Monthly Archives: July 2014

Operation and Maintenance

A modern telecommunications exchange should offer op­eration and maintenance functions that guarantee a high quality of service to the operators and the subscribers. Op­eration is the normal everyday running of the exchange. This includes activities to adapt the exchange to continu­ously changing demands. Examples of operational activi­ties are:

• Connection and disconnection of subscribers

• Change of subscriber data

• Collection of charging data

• Collection of statistics

Maintenance is the prevention, detection, localization, and correction of faults. The faults can be detected auto­matically by the exchange or reported to the operator by the subscribers or other exchanges in the network. Exam­ples of maintenance activities are:

• Fault detection, testing, and repair of exchange hard­ware, for example, trunk lines or subscriber lines

• Fault detection, auditing, recovery and correction of exchange software and data

• Checking of disturbance indicators in various parts of the exchange such as the power system or the control system

In a modern telecommunications exchange there are several approaches to maintenance. One is preventive maintenance that involves a set of routine tasks to check for faults before they occur and requires a high level of effort to achieve a certain grade of service. Another is cor­rective maintenance where faults are dealt with as they occur. This requires a more selective and limited effort but may result in a less consistent quality of service. The best is to have a balance between the preventive and corrective maintenance.

Statistics are used to supervise traffic and performance in the network and to reconfigure an exchange to handle more or less traffic. Particularly for the configuration of location areas and cells within a mobile network, large amounts of traffic data are used as facts to support cor­rective actions.

All operation and maintenance activities should have minimal impact on the traffic handling of the exchange. The ideal situation is an exchange where every subscriber can make a call at any time no matter what happens to the system. In order to achieve this, the system should be ro­bust to operator errors and allow the performance of main­tenance and software and hardware upgrades without af­fecting the execution of traffic events.

An exchange should be able to be operated and main­tained remotely. The ability to access exchanges remotely using an operation and support system (OSS) ensures a high level of service to subscribers and low costs for the op­erator. A centralized operation also contributes to a more reliable operation of the exchange and a reduction in per­sonnel.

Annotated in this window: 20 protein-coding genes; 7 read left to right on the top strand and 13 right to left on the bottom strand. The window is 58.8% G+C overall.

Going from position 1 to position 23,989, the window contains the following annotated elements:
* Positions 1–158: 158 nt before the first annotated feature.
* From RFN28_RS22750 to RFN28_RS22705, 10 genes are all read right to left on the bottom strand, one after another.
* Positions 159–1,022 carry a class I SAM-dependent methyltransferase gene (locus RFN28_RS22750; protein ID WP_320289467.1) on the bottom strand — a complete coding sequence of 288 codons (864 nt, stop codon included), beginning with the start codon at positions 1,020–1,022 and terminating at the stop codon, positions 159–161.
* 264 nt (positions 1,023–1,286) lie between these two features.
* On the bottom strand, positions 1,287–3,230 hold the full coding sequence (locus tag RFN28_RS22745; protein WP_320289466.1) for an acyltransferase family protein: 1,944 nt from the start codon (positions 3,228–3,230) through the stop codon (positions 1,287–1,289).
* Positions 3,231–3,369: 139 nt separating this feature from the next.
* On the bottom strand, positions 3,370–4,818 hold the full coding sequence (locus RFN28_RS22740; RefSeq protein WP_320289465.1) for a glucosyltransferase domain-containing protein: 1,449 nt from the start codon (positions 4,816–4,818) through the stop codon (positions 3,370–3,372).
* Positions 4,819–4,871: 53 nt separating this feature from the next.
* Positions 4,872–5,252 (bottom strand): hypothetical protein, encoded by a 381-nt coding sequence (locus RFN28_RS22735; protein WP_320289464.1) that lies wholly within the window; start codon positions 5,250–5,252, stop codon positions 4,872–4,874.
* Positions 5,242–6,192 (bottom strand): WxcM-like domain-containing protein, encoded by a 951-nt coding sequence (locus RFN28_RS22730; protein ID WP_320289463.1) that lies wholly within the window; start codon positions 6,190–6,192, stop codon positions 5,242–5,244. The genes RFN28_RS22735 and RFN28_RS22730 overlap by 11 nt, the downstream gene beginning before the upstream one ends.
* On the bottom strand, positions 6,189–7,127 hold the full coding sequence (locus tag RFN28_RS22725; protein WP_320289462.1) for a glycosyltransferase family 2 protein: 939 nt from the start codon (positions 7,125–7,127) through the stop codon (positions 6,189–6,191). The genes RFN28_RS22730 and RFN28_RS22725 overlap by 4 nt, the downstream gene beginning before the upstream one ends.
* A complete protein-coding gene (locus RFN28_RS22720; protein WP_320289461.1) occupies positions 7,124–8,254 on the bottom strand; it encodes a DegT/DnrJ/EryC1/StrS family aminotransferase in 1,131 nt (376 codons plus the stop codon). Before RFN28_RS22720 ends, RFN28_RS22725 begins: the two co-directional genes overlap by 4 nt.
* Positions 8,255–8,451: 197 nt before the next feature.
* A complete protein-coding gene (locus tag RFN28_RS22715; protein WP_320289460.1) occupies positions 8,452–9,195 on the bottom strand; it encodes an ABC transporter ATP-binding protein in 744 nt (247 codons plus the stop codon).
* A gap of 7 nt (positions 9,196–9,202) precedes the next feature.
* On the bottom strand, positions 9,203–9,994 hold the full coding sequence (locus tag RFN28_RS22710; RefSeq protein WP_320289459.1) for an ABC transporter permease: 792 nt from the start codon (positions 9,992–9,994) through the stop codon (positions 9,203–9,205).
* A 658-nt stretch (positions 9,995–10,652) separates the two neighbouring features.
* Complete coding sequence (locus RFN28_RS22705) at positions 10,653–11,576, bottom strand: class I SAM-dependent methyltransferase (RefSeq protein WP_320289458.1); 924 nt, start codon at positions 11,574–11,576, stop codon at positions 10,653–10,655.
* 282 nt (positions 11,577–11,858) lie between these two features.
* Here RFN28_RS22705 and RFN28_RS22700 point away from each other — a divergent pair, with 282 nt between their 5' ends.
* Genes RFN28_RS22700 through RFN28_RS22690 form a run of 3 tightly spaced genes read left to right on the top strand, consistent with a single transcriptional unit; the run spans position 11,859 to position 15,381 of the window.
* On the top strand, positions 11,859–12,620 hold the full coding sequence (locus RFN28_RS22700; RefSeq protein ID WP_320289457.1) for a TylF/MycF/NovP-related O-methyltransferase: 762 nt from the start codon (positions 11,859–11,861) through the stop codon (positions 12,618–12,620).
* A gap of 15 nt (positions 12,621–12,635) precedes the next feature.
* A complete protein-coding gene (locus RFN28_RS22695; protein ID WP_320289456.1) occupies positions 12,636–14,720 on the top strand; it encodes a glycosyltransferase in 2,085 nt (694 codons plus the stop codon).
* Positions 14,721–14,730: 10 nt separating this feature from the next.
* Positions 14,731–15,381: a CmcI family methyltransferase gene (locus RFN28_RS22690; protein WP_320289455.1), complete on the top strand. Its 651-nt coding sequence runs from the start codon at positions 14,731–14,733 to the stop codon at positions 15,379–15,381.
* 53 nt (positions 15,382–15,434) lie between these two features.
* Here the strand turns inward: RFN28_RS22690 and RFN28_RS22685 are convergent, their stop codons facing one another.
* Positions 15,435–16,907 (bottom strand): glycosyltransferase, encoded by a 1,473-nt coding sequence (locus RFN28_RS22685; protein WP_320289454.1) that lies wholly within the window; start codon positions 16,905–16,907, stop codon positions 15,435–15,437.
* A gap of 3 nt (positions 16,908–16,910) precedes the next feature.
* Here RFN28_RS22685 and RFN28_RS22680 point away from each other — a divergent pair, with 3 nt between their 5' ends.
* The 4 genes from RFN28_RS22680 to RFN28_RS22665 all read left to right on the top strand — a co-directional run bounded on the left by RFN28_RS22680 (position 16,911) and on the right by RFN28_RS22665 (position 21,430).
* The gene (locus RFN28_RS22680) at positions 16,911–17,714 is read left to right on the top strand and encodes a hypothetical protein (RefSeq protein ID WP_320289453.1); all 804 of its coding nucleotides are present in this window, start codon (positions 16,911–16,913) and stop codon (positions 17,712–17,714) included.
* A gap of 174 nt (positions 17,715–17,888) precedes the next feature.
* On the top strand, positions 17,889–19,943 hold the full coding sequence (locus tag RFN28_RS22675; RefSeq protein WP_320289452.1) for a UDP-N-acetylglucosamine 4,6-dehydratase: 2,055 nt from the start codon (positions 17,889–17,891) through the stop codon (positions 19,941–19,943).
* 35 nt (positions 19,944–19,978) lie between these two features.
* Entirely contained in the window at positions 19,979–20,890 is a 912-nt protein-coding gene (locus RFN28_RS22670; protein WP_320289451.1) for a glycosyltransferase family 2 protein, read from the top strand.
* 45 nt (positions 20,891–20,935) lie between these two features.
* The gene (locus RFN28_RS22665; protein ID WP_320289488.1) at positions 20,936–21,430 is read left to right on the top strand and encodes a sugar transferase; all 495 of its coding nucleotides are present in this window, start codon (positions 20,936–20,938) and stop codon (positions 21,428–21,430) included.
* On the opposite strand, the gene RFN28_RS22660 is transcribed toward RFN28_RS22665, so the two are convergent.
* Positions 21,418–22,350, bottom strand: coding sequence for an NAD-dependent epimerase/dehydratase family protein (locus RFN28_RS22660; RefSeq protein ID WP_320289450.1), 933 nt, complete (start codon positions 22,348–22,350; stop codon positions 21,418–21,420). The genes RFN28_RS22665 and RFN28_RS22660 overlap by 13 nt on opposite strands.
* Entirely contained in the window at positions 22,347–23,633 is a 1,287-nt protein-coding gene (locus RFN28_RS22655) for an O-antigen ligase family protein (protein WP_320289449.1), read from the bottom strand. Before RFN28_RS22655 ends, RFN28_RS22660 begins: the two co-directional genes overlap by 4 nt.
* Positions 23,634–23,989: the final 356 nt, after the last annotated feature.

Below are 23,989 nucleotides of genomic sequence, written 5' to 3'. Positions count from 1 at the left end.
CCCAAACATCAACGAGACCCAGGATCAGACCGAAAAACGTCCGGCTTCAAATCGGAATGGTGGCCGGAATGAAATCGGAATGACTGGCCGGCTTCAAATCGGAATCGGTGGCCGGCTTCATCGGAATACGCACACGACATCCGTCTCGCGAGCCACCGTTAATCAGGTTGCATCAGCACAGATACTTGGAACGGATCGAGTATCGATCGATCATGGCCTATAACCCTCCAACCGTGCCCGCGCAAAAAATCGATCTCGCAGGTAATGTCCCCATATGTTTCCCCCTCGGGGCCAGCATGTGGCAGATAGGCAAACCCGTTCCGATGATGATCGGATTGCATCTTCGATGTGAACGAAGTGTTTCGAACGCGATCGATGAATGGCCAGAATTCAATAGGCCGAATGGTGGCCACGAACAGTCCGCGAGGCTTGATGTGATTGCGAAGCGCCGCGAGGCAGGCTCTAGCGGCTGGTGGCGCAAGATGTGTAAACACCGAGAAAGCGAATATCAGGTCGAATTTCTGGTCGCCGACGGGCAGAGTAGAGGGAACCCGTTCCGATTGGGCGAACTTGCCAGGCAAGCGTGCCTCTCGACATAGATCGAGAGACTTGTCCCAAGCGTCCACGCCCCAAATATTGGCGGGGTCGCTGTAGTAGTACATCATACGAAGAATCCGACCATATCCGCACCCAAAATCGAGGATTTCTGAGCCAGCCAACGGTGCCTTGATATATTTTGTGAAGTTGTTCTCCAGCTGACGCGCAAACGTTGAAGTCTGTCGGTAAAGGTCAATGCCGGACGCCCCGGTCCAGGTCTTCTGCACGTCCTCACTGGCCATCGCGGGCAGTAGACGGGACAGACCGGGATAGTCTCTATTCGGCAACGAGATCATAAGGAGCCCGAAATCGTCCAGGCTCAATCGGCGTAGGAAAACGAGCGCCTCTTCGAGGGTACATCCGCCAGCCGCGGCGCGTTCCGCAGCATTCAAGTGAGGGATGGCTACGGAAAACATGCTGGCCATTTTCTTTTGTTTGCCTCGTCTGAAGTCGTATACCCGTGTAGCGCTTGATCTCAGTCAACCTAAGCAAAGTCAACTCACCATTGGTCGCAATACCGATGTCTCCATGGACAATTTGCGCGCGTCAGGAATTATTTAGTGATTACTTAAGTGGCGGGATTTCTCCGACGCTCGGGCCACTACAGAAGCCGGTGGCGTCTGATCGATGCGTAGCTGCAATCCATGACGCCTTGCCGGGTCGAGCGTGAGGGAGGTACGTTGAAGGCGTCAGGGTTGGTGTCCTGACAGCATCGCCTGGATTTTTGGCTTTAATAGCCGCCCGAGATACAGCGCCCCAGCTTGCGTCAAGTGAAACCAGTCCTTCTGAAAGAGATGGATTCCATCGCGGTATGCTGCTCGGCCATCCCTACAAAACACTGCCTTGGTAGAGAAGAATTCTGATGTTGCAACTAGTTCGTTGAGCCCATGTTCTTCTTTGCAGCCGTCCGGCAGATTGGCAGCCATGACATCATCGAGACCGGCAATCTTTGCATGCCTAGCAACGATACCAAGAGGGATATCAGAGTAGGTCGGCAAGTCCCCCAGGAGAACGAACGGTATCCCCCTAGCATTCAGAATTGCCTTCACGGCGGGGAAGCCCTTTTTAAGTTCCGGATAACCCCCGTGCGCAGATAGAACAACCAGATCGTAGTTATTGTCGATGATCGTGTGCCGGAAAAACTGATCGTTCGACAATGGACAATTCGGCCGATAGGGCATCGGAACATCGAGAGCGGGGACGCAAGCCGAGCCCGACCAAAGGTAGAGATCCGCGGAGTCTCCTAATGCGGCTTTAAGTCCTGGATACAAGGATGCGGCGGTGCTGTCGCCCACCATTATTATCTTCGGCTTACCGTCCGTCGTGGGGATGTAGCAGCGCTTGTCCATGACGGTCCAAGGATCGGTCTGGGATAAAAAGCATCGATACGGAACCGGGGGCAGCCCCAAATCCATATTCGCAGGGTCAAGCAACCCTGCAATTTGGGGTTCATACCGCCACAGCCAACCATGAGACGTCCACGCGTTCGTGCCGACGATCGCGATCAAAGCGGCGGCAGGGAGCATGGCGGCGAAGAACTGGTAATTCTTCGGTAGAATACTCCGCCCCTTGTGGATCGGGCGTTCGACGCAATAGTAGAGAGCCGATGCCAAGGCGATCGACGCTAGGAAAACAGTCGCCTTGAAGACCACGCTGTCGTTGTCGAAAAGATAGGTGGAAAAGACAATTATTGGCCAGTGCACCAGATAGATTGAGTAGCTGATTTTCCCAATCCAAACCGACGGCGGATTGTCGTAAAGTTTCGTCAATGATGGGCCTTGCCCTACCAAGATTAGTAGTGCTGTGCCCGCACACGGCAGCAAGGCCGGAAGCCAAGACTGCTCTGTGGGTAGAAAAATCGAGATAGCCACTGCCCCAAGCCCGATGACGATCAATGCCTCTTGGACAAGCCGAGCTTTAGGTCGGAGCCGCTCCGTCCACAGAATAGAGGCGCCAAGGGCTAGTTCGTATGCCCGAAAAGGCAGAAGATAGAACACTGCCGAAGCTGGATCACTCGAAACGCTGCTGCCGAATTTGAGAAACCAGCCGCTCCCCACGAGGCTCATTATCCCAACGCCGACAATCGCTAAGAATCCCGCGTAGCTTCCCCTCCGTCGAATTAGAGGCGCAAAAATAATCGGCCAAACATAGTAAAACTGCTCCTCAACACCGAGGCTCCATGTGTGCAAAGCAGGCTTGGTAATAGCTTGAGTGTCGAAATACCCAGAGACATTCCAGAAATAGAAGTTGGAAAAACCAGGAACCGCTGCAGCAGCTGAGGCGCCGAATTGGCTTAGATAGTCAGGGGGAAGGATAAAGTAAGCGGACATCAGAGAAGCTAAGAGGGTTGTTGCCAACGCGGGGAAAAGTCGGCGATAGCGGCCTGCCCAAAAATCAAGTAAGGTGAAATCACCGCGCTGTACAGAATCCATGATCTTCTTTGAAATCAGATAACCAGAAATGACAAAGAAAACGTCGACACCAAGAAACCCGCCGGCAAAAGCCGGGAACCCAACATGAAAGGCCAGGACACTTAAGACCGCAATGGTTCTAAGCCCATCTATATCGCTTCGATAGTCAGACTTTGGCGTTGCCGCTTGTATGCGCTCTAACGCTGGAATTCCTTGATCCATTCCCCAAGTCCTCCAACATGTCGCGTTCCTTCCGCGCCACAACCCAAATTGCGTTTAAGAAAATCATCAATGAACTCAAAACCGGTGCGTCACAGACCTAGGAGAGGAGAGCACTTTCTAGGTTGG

Subscriber Services

When an exchange receives digital data and is computer – controlled, almost any communication service can be per­formed, and a large number have also evolved. The service software is located in the terminals, in the ordinary ex­changes, service control points and network databases. The most cost-efficient location depends on the type of service. For some services where the logic is local (such as abbrevi­ated number, also called speed dialing), it is most efficient to store the translation between abbreviated number and real number in the calling terminal. For more intelligent network services such as virtual private networks, freep – hones, or universal personal numbers, it is preferable to locate the service logic in a network node, in either (1) the ordinary exchanges such as the mobile switching center or local exchange or (2) a network database such as the SCP or HLR. The advantage of central service control is that the introduction of new services and features is simplified. In addition, some features require consistent data for the en­tire network, such as the information in the HLR regarding where a called mobile subscriber is located.

More powerful protocols enable more advanced services to be implemented in the network. At the same time, there are an increased number of services that are implemented in the terminals, and related data is sent transparently through the network between the end users. As an exam­ple, ISDN has spread slowly while data traffic over the telecom network has increased much more rapidly, where the services are executed in the end-users’ computers.

A few common telephony subscriber services, imple­mented in an exchange, are as follows:

• Freephone. The call is free of charge and paid by the called party. Often the freephone service can be di­rected to various physical subscribers depending on time, date, and traffic.

• Conference Call. More than two parties take part in a call.

• Transfer Services. The call is transferred to another telephone immediately or when the called number is busy or not replying.

• Universal Personal Number. One phone number is used regardless of which mobile or fixed physical con­nection a person is using.

• Call Completion Services. When the called party is no longer busy or nonreplying, the call is reinitiated.

• Virtual Private Network. A group of subscribers, for instance a corporation, form a private network with their own charging and telephone numbers.

These services are also effective over a network, not only when both parties reside in one exchange.

Cellular Mobile Telephony

Cellular mobile telephony differs from basic telephony since the subscribers can move freely within areas covered by the radio access network. As a result, the exchanges in a cellular system must keep track of where the sub­scribers are located and find free radio channels to use for new calls and during calls since these are shared among all subscribers in an area.